News / Africa

DRC Probes $88M in Missing Mining Revenue

Processing facilities at Tenke Fungurume, a copper and cobalt mine in the DRC's copper-producing south. Government officials are trying to trace millions in missing revenue that mining companies paid to a Congolese tax agency.
Processing facilities at Tenke Fungurume, a copper and cobalt mine in the DRC's copper-producing south. Government officials are trying to trace millions in missing revenue that mining companies paid to a Congolese tax agency.
Nick Long
Anti-corruption investigators in the Democratic Republic of Congo say they can't trace more than $88 million that mining companies paid to a government revenue agency.  
The investigation has been carried out by the Congolese branch of a global anti-corruption watchdog, the Extractive Industries Transparency Initiative (EITI).
EITI’s Congolese experts say they've been trying for six months to trace $88 million that mining companies paid to a Congolese tax agency called the DGRAD. They say the DGRAD has still not provided any proof that the money was paid to the national treasury.
The DRC planning minister has promised a judicial enquiry.
The $88 million gap in the public accounts, coupled with smaller amounts that have also gone missing, could mean that the DRC’s bid for full membership of the EITI is suspended. That could make it more difficult for the DRC to obtain loans from the International Monetary Fund (IMF), which last year suspended a $225-million program with Congo, citing lack of transparency in the mining sector.
The EITI secretariat, which is based in Europe, says that since last year the DRC’s new government, led by Prime Minister Matata Ponyo, has been working closely with the EITI and is trying hard to account for revenues and to expose mining contracts to public scrutiny.
"We indeed understand that the prime minister’s government is very supportive of the EITI," said Tim Bittinger, a spokesperson for the EITI. "The government has put a substantial budget at the disposal of the EITI process, and there have been several government-led meetings on how to reform the mining and oil sectors and the EITI has figured prominently in reform discussions."
Bittinger noted that Prime Minister Ponyo has asked EITI to extend the scope of its investigations and to look at how revenues from the mining sector are spent, as well as how they are collected.
He said this demonstrates a political will to reform the sector, which was already evident even before the IMF suspended its Congo program.

The EITI board will have to make a decision this week on whether or not to declare the DRC an EITI compliant country, a test the country has already failed twice.  But Bittinger suggested that whatever decision is made, the DRC’s reform drive in the mining sector is likely to continue.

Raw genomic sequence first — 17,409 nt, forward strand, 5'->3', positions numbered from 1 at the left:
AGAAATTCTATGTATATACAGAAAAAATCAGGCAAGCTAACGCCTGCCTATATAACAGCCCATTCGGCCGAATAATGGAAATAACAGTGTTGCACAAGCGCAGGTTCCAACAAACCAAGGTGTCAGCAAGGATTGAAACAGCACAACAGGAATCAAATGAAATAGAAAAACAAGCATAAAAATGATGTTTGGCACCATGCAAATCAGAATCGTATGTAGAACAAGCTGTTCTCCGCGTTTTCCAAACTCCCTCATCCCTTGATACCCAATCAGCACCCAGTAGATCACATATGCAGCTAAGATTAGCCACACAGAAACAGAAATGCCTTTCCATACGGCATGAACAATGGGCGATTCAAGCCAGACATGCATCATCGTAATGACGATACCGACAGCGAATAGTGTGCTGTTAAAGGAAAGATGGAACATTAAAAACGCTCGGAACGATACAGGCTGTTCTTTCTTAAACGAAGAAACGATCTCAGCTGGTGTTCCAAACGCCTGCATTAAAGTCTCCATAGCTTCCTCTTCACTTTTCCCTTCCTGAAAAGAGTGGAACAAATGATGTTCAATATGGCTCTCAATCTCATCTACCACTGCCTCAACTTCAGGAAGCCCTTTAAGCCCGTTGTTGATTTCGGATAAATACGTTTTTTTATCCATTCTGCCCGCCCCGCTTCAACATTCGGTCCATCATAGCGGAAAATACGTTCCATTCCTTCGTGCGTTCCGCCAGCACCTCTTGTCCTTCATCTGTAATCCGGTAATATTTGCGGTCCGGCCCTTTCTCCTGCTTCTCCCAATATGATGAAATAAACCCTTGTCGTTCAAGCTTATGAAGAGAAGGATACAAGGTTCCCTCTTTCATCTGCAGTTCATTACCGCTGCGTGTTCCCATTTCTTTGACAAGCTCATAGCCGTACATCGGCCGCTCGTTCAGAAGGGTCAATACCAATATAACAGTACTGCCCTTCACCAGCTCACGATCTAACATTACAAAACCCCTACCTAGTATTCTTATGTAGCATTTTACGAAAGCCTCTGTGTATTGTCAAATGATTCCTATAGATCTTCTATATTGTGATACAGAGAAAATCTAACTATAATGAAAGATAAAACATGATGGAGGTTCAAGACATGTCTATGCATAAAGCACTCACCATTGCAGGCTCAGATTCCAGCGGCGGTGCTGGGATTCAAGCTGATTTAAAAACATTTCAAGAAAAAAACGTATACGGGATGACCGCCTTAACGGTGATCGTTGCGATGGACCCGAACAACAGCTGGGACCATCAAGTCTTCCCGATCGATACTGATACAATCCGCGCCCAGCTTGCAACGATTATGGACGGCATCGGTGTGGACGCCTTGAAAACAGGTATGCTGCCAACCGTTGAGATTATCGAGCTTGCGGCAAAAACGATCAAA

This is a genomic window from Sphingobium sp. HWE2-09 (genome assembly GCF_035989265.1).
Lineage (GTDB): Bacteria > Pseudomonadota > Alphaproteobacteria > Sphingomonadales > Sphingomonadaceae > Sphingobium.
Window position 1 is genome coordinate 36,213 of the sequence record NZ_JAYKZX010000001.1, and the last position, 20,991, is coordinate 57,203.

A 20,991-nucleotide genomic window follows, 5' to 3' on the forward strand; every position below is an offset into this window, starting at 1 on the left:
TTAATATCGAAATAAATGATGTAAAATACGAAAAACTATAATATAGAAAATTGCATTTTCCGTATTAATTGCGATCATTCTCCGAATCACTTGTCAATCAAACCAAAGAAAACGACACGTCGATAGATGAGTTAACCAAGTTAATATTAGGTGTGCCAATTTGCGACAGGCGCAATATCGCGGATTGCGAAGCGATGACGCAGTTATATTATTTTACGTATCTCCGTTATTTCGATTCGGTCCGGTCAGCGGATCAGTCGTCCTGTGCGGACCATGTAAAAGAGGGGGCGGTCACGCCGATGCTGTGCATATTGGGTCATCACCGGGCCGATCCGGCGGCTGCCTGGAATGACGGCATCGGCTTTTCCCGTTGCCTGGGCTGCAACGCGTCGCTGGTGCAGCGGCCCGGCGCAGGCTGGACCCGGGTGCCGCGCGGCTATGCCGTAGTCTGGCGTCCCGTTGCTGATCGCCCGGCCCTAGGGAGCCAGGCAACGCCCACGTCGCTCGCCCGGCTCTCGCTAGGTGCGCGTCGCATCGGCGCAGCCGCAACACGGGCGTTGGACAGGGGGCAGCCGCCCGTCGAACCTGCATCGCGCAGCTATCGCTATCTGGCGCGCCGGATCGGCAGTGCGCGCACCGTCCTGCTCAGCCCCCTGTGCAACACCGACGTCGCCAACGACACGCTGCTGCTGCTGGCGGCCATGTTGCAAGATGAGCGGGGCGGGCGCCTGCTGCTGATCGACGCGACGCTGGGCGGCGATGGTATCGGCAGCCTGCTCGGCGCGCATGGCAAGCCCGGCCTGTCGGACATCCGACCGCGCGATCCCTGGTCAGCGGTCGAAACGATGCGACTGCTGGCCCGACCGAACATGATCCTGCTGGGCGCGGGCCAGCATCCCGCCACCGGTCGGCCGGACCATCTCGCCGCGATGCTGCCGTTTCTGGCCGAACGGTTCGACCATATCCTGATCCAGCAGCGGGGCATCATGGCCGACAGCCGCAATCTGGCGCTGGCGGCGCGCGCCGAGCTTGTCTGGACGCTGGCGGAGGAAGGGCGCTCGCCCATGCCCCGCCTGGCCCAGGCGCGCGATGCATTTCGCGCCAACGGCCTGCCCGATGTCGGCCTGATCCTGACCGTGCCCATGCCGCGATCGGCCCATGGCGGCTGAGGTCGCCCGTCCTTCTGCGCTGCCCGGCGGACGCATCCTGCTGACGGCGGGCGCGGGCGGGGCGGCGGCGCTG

"Whatever happens at that level we see substantial momentum and drive in DRC," he said. "We are not sure a decision either way will stop that drive which is quite impressive, and we very much welcome the improvements we have seen over the past years."
That view is echoed by Elizabeth Caessens, an independent expert on mining and governance in the DRC. Caessens, who works for the U.S.-based Carter Center, wrote recently that the DRC government has made substantial efforts to disclose information on its mining sector.
She said there are doubts about one particular mining deal in which a state-owned concession may have been sold for $60-million less than its real value, but that many other deals have been exposed to scrutiny with the publication recently of more than 100 contracts.
Those contracts include some large deals with Chinese mining companies that were previously kept out of the public eye.

You May Like

Video Americans, Tourists, Reflect on Meaning of Thanksgiving

VOA garnered opinions from several people soon after November 13 Paris attacks, which colored many of their thoughts

Video Thais Send Security Concerns Down the River

In northern Thailand, the annual tradition of constructing floating baskets to carry away the year’s bad spirits highlights the Loy Krathong festival

Video Tree Houses - A Branch of American Dream

Workshops aimed at teaching people how to build tree houses have become widely popular in America in recent years

This forum has been closed.
Comment Sorting
by: David from: Washington DC
April 17, 2013 5:06 PM
DRC's Government should deal with engineering and construction companies.

by: Bertin MM from: Cape Town, SA
April 16, 2013 11:50 AM
The Mining sector in the DRC needs a clear reform and a change in the central government in order to have transparency in all the mines in that country. So many contracts are signed in abstracts. There is need for reform, reform and reform again in all sectors. DRC is becoming a such hell if no intervention is made immediately. This is true view.

By the Numbers

Featured Videos

Your JavaScript is turned off or you have an old version of Adobe's Flash Player. Get the latest Flash player.
Belgium-Germany Border Remains Porous, Even As Manhunt For Paris Attacker Continuesi
Ayesha Tanzeem
November 25, 2015 10:46 PM
One of the suspected gunmen in the Nov. 13 Paris attacks, Salah Abdeslam, evaded law enforcement, made his way to Belgium, and is now believed to have fled to Germany. VOA correspondent Ayesha Tanzeem makes the journey across the border from Belgium into Germany to see how porous the borders really are.

Video Belgium-Germany Border Remains Porous, Even As Manhunt For Paris Attacker Continues

One of the suspected gunmen in the Nov. 13 Paris attacks, Salah Abdeslam, evaded law enforcement, made his way to Belgium, and is now believed to have fled to Germany. VOA correspondent Ayesha Tanzeem makes the journey across the border from Belgium into Germany to see how porous the borders really are.

Video Islamic State Unfazed by Losses in Iraq, Syria

Progress in the U.S.-led effort to beat Islamic State on its home turf in Iraq and Syria has led some to speculate the terror group may be growing desperate. But counterterror officials say that is not the case, and warn the recent spate of terror attacks is merely part of the group’s evolution. VOA National Security correspondent Jeff Seldin has more.